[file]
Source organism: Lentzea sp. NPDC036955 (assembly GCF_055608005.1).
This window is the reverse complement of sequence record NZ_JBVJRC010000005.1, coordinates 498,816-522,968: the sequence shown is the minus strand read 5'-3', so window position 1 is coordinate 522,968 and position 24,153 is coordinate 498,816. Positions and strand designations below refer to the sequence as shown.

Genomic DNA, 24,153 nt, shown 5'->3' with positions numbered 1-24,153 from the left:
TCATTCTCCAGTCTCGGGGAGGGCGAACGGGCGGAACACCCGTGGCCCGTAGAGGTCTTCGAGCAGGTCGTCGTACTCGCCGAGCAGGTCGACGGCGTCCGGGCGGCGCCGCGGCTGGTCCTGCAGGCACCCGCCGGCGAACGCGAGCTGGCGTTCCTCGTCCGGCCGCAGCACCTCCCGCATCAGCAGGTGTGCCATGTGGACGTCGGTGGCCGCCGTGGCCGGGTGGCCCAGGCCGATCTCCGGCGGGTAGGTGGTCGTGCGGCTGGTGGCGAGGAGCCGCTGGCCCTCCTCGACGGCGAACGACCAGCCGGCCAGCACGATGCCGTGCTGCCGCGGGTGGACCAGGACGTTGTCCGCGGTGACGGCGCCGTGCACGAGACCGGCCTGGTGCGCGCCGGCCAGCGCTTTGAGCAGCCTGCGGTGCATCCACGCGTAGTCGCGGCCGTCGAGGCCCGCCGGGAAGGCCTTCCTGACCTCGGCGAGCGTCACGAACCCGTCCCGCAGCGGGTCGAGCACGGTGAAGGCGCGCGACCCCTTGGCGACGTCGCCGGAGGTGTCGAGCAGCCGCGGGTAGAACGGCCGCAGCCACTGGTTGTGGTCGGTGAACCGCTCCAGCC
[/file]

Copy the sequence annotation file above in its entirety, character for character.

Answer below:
Source organism: Lentzea sp. NPDC036955 (assembly GCF_055608005.1).
This window is the reverse complement of sequence record NZ_JBVJRC010000005.1, coordinates 498,816-522,968: the sequence shown is the minus strand read 5'-3', so window position 1 is coordinate 522,968 and position 24,153 is coordinate 498,816. Positions and strand designations below refer to the sequence as shown.

Genomic DNA, 24,153 nt, shown 5'->3' with positions numbered 1-24,153 from the left:
TCATTCTCCAGTCTCGGGGAGGGCGAACGGGCGGAACACCCGTGGCCCGTAGAGGTCTTCGAGCAGGTCGTCGTACTCGCCGAGCAGGTCGACGGCGTCCGGGCGGCGCCGCGGCTGGTCCTGCAGGCACCCGCCGGCGAACGCGAGCTGGCGTTCCTCGTCCGGCCGCAGCACCTCCCGCATCAGCAGGTGTGCCATGTGGACGTCGGTGGCCGCCGTGGCCGGGTGGCCCAGGCCGATCTCCGGCGGGTAGGTGGTCGTGCGGCTGGTGGCGAGGAGCCGCTGGCCCTCCTCGACGGCGAACGACCAGCCGGCCAGCACGATGCCGTGCTGCCGCGGGTGGACCAGGACGTTGTCCGCGGTGACGGCGCCGTGCACGAGACCGGCCTGGTGCGCGCCGGCCAGCGCTTTGAGCAGCCTGCGGTGCATCCACGCGTAGTCGCGGCCGTCGAGGCCCGCCGGGAAGGCCTTCCTGACCTCGGCGAGCGTCACGAACCCGTCCCGCAGCGGGTCGAGCACGGTGAAGGCGCGCGACCCCTTGGCGACGTCGCCGGAGGTGTCGAGCAGCCGCGGGTAGAACGGCCGCAGCCACTGGTTGTGGTCGGTGAACCGCTCCAGCC